Physico-chemical properties of succussed high dilutions

During the manufacturing process, homeopathic medicines are repeatedly succussed (shaken vigorously), introducing kinetic energy. This process is thought to be responsible for making the final product biologically active, despite being highly diluted. The question is, what changes does succussion cause in the solution and how does this enable the homeopathic medicines to work?

This project aims to observe potential physico-chemical differences between succussed solutions and unsuccussed solutions using a particular type of highly sensitive (solvatochromic) coloured and fluorescent dyes, otherwise known as chromophoric probes. Investigations are being carried out using UV/VIS and fluorescence spectrometers to analyse changes in the spectra of the chromophoric probes as a function of succussion, nature of the substance diluted and specific environmental factors.

Results indicate that adding a drop of a liquid homeopathic medicine (or ‘potency’) induces polarisation and greater ordering in solution – a phenomenon not seen with unsuccussed liquids. These are exciting results and are generating a number of specific and fruitful lines of investigation.


Dr Steven Cartwright gained his PhD in molecular biology from Edinburgh University, going on to develop techniques in cryoenzymology at the universities of California and Oxford before training in Homeopathy. He is currently heading a laboratory based research project at the Cherwell Innovation Centre outside Oxford investigating the physio-chemical properties of homeopathic medicines using a class of sensitive ionic dyes as molecular probes of diluted and succussed solutions.

Why is this project important?

“An understanding of, and explanation for, the action of homeopathic medicines would not only revolutionise the status of homeopathy in the world but also profoundly improve prescribing methods and our ability to treat illness.”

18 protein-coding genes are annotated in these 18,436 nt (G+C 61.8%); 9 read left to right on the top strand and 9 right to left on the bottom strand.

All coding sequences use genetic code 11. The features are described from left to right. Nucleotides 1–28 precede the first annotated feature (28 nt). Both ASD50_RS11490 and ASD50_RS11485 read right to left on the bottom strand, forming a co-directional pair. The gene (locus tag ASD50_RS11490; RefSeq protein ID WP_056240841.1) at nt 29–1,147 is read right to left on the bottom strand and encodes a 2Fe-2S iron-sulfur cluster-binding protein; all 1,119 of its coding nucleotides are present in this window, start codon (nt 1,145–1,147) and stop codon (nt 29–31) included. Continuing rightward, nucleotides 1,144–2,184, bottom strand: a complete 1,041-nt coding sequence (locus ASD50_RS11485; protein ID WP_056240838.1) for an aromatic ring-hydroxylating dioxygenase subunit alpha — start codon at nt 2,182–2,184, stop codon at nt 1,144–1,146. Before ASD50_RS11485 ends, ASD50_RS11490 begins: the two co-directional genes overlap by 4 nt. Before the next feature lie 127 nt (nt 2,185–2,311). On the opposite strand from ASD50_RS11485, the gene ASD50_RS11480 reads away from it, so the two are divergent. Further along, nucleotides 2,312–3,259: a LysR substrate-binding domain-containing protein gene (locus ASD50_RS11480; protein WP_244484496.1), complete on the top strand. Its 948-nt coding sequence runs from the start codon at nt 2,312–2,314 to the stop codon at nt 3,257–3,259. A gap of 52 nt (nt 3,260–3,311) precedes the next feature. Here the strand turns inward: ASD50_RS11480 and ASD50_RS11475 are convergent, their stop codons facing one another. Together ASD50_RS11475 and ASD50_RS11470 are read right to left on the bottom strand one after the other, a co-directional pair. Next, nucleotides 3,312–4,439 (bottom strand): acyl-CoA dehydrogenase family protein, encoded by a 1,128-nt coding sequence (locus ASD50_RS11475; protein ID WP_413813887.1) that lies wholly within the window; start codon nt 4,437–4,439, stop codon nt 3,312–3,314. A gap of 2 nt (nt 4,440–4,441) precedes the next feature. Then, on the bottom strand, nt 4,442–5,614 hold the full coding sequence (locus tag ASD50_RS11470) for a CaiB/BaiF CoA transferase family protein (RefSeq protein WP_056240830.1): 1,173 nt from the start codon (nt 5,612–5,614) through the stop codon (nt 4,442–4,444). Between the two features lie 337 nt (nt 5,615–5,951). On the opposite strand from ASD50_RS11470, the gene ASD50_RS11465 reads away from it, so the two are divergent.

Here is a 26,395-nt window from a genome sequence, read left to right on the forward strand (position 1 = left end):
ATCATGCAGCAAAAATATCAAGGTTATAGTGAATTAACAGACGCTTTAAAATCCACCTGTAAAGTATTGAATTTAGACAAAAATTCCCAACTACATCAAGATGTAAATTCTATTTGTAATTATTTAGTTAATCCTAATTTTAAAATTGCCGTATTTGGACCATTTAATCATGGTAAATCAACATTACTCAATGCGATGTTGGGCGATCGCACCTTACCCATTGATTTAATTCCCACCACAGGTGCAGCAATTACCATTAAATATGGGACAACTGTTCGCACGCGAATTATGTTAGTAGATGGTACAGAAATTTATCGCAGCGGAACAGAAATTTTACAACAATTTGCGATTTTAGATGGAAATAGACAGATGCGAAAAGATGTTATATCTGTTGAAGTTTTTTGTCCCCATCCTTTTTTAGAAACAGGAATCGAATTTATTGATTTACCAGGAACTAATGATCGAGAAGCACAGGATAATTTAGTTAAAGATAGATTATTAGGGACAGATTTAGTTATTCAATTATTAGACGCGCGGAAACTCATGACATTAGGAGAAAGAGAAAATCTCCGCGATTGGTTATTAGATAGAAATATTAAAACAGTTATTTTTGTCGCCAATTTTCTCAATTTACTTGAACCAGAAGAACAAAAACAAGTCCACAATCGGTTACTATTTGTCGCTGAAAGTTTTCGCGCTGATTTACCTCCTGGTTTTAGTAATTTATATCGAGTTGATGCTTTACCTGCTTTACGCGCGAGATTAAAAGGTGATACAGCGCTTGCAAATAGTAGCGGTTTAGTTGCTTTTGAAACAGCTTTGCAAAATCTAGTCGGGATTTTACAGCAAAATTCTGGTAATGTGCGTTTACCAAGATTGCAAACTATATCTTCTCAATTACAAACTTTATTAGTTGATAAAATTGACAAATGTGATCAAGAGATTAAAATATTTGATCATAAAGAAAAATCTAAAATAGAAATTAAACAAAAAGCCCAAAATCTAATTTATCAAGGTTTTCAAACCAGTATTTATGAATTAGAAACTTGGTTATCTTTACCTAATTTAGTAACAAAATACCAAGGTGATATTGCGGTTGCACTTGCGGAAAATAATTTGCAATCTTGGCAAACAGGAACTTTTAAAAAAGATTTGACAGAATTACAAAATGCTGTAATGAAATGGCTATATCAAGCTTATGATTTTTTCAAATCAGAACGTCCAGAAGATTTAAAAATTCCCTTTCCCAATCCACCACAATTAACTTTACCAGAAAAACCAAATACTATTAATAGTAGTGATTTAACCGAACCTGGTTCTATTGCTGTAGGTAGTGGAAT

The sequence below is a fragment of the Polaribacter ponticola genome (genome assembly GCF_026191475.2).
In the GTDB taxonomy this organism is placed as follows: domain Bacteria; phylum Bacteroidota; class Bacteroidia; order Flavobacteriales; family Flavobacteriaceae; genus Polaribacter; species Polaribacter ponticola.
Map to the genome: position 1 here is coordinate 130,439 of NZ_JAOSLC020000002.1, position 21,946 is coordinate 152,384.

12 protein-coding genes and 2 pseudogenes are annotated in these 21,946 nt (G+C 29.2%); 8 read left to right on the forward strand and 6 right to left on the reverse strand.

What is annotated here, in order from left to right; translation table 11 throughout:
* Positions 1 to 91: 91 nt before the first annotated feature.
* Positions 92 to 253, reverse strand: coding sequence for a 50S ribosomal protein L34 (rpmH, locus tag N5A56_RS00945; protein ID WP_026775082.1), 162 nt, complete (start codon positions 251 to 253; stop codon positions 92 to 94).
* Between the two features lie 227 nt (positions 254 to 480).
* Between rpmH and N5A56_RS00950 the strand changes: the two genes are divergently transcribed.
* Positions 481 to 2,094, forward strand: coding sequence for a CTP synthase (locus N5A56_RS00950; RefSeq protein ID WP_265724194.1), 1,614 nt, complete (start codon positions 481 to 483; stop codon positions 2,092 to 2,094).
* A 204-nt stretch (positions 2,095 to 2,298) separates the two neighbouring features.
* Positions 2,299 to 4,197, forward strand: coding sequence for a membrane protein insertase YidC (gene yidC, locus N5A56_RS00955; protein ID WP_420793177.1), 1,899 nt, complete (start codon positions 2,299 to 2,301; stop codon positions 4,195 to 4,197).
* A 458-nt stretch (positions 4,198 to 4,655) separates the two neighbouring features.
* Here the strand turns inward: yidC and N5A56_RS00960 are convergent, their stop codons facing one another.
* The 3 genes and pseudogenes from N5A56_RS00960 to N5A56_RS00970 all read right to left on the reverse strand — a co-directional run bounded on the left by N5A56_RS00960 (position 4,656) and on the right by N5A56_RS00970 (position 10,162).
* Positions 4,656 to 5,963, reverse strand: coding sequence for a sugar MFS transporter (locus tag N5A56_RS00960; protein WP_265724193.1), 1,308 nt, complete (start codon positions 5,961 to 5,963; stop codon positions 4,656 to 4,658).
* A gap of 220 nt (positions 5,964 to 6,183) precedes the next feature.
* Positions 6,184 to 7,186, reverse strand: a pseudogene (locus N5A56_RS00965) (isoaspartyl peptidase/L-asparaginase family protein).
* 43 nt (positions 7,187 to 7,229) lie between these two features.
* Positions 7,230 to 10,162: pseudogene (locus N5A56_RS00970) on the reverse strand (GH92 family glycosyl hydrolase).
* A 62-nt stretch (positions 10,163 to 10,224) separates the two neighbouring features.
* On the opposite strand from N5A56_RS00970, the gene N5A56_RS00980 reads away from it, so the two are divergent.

Dr Steven Cartwright PhD

Learn more about this project

HRI Research in Focus article – Issue 30, Winter 2015
A short plain language summary of Dr Cartwright’s ground-breaking work with solvatochromic dyes here

HRI Rome 2015 conference presentation
Dr Cartwright presents results from this project at the 2nd HRI International Research Conference in Rome, June 2015

Publications generated by this HRI-funded project

Immobilization of Solvatochromic Dyes on Transparent Cellulose Films: an Improved Method for the Study of Homeopathic Potencies
Cartwright SJ. Homeopathy, 2023; 112(2):125-134

Bioresilience to Mercury Chloride of the Brine Shrimp Artemia Salina after Treatment with Homeopathic Mercurius Corrosivus
Cartwright, SJ et al.
Homeopathy, 2021;110(4):244-255

Degree of response to homeopathic potencies correlates with dipole moment size in molecular detectors: Implications for understanding the fundamental nature of serially diluted and succussed solutions
Cartwright, SJ.
Homeopathy, 2018;107(1):19-31

Interaction of homeopathic potencies with the water soluble solvatochromic dye bis-dimethylaminofuchsone. Part 1: pH studies Open Access
Cartwright SJ.
Homeopathy, 2017;106(1):37-46

Solvatochromic dyes detect the presence of homeopathic
Open Access 

Cartwright SJ.
Homeopathy, 2015;05(1):55-65

Subsequent publications related to this topic

Interaction between Solvatochromic Dyes and Water Sampled from a Natural Source Treated with High Dilutions of Phosphorus 
Aparicio ACC, Bonamin LV, Cartwright SJ et al.
Homeopathy, 2020;109(3):126-132

Characterization of Antimonium crudum activity using solvatochromic dyes
Bonamin LV, Pedro RRP, Mota HMG et al.
Homeopathy, 2020;109(2):79-86

Homeopathic potencies may possess an electric field(-like) component: evidence from the use of encapsulated solvatochromic dyes
Cartwright SJ.
Homeopathy, 2020;109(1):14-22

Using the unique spectroscopic properties of push-pull molecular systems to investigate homeopathic potencies
Cartwright SJ.
Transdisciplinarity and Translationality in High Dilution Research. Signals and Images GIRI Series; Bonamin, L.V., Waisse, S.; Cambridge Scholars Publishing: Cambridge, UK, 2019; vol. 1, Chapter 7, p. 104-127.

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